Crazy About Crossandras

Photo: Crossandra blooms are highlighted by late afternoon sun.

I was 13 or 14 when I first met this plant. I was in College Station, and it wasn’t easy telling my friends that a plant with orange flowers had really caught my eye. Fact was, my friends didn’t really care much about flowers in the first place. I was marching to the beat of another drum, but that’s another story for another time.

The plant sounded like some lush Latin lady. Crossandra. I was taken by its glossy dark green foliage, and its bloom spikes reminded me of Mom’s homemade orange sherbet. It kept blooming for months. There just wasn’t anything not to like about this small flowering tropical pot plant.

But you never, ever saw this plant in nurseries or flower shops. I read about it in Exotica, my huge tropical plant book. But I couldn’t find it anywhere. I was glad at least I had the one plant.

Photo: Crossandra’s soft orange bloom color is completely compelling.

Times have changed now. Nurseries stock crossandras, probably so they can be used with crotons, pumpkins and Indian corn for fall decorating. And every time I see them offered for sale it brings back great memories. I can’t walk past them and not take photos and buy one or two.

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Breeders have brought us many shades of these South Indian plants. While there are some 50 species within the genus, only one (C. undulifolia, formerly known by the strangely melodic botanic name of Crossandra infundibuliformis) is horticulturally important. The orange shades still predominate.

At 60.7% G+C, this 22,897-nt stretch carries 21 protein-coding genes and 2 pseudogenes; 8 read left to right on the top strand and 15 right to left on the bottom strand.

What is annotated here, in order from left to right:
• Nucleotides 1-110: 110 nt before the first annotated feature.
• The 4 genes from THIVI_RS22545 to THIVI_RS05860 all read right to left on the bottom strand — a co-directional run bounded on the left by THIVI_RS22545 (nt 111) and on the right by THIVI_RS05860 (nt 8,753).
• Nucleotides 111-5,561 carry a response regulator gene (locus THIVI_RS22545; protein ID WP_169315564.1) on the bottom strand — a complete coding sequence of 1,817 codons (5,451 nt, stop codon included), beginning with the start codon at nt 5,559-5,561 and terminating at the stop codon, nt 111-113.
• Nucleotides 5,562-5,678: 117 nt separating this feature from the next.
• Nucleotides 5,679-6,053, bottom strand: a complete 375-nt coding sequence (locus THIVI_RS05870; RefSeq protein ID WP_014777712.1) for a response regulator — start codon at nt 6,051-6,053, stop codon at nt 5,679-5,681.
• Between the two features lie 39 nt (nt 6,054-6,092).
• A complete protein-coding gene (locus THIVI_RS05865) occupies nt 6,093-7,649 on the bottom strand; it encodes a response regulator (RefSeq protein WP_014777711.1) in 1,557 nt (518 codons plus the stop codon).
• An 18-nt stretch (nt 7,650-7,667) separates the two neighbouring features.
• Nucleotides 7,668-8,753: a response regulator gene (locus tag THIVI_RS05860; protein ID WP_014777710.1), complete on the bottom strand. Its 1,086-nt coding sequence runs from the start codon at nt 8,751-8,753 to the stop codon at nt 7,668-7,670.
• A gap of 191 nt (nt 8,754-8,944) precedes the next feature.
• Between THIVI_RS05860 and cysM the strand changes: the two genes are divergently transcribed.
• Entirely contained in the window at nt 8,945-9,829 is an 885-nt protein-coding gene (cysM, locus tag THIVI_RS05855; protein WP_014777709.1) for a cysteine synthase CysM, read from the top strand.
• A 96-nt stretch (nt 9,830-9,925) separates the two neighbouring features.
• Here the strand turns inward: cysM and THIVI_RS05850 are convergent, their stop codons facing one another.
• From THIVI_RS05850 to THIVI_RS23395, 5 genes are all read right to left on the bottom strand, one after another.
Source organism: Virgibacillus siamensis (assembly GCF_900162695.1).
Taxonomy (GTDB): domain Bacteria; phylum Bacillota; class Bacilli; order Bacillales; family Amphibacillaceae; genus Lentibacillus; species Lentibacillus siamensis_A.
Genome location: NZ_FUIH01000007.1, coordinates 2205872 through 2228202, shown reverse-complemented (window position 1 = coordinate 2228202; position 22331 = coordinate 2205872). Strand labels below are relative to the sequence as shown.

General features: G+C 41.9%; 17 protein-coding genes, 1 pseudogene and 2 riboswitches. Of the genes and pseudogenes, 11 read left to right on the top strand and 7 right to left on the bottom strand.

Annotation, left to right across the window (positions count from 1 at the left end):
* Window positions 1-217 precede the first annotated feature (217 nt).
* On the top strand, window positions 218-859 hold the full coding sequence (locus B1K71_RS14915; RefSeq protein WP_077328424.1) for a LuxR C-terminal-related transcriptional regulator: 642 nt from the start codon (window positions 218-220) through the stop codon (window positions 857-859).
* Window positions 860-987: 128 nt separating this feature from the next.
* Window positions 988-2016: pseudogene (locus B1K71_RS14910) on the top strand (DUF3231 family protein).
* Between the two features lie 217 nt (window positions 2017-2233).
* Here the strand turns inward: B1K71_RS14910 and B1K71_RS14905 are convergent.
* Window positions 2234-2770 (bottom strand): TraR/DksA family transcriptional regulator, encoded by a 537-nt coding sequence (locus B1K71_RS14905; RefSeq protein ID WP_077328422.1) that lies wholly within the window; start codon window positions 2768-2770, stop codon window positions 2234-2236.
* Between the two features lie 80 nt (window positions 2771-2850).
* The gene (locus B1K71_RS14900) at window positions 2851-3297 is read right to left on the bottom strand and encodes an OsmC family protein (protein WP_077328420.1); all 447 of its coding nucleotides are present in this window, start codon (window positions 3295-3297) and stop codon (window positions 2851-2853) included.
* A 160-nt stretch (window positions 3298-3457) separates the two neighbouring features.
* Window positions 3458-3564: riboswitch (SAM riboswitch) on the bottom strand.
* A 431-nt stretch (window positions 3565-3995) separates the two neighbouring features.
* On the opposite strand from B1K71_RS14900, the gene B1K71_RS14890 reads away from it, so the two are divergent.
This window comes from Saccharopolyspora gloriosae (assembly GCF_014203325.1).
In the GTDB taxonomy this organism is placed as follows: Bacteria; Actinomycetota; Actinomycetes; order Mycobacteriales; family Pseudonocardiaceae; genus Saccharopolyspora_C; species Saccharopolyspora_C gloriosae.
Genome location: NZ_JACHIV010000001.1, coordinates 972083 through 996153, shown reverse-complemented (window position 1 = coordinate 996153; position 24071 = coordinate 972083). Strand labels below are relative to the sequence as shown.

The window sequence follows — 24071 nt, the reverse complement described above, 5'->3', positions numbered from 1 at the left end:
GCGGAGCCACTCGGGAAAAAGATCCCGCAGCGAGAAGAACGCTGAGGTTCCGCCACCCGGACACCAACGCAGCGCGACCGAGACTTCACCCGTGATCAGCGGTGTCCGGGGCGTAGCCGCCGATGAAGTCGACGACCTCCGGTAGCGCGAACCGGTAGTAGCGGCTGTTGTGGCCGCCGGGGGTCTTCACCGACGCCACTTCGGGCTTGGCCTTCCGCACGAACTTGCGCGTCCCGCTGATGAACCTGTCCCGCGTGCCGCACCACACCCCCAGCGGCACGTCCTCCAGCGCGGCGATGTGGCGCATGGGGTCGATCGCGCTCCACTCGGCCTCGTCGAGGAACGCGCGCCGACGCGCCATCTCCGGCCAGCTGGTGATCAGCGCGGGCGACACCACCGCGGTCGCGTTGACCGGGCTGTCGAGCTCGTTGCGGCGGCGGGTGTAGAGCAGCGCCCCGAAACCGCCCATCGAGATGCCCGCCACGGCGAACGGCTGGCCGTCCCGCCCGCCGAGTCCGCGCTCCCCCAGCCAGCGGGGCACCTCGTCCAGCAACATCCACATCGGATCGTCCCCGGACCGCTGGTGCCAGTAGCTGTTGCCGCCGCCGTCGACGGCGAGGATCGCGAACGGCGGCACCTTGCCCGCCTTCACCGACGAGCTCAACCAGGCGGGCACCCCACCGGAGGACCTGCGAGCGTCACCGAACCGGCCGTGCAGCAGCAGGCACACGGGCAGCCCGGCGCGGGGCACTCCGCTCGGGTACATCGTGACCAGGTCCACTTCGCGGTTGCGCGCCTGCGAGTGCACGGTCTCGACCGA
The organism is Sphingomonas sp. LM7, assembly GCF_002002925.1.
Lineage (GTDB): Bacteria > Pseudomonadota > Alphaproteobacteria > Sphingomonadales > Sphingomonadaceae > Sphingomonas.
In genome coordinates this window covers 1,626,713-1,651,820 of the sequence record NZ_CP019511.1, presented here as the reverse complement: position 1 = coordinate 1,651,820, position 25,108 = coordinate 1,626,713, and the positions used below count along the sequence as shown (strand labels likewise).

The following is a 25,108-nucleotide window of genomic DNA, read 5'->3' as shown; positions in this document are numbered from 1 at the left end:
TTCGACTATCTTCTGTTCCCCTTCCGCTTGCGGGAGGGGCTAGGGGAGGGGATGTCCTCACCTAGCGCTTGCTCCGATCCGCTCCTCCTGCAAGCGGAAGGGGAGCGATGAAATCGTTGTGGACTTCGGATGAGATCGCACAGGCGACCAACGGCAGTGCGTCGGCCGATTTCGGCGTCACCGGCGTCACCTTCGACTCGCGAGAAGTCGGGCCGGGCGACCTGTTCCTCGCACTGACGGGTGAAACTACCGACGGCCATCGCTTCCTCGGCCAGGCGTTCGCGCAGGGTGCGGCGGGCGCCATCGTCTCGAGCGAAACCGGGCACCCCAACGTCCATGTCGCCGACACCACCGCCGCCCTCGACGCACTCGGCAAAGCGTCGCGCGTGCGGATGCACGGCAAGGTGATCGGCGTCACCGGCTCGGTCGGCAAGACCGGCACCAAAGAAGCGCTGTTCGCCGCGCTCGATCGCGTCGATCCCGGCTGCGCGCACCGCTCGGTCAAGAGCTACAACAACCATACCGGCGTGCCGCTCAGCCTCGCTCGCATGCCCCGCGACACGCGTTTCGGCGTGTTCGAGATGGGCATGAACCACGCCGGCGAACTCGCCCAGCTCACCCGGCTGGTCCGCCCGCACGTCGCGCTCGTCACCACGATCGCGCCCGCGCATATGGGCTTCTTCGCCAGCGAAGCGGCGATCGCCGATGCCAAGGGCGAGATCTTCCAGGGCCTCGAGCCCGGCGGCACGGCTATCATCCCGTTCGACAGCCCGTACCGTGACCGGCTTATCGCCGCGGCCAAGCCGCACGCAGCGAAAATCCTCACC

If you’re growing crossandras indoors as houseplants, give them the brightest spot in your house. Use a very loose, highly organic potting soil. Keep them warm (70 to 75 F.) and uniformly moist. They must not be allowed to wilt badly. Apply a high-nitrogen, water-soluble plant food monthly to keep them growing vigorously.

Mature plants grow to be 10 or 15 inches tall and wide, and as long as their needs are met, they keep producing new flower spikes month after month. They can be rooted from cuttings taken in spring during their most active growth.

You can grow crossandras outdoors, but it’s probably best to leave them in pots. That way you can give them bright light in spring and fall and move them back into more shade during the summer. They are intolerant of direct sun when it’s hot.

You’ve probably seen this plant in the past couple of years, and now you know that it’s one you need to have in your own garden or greenhouse.

Posted by Neil Sperry
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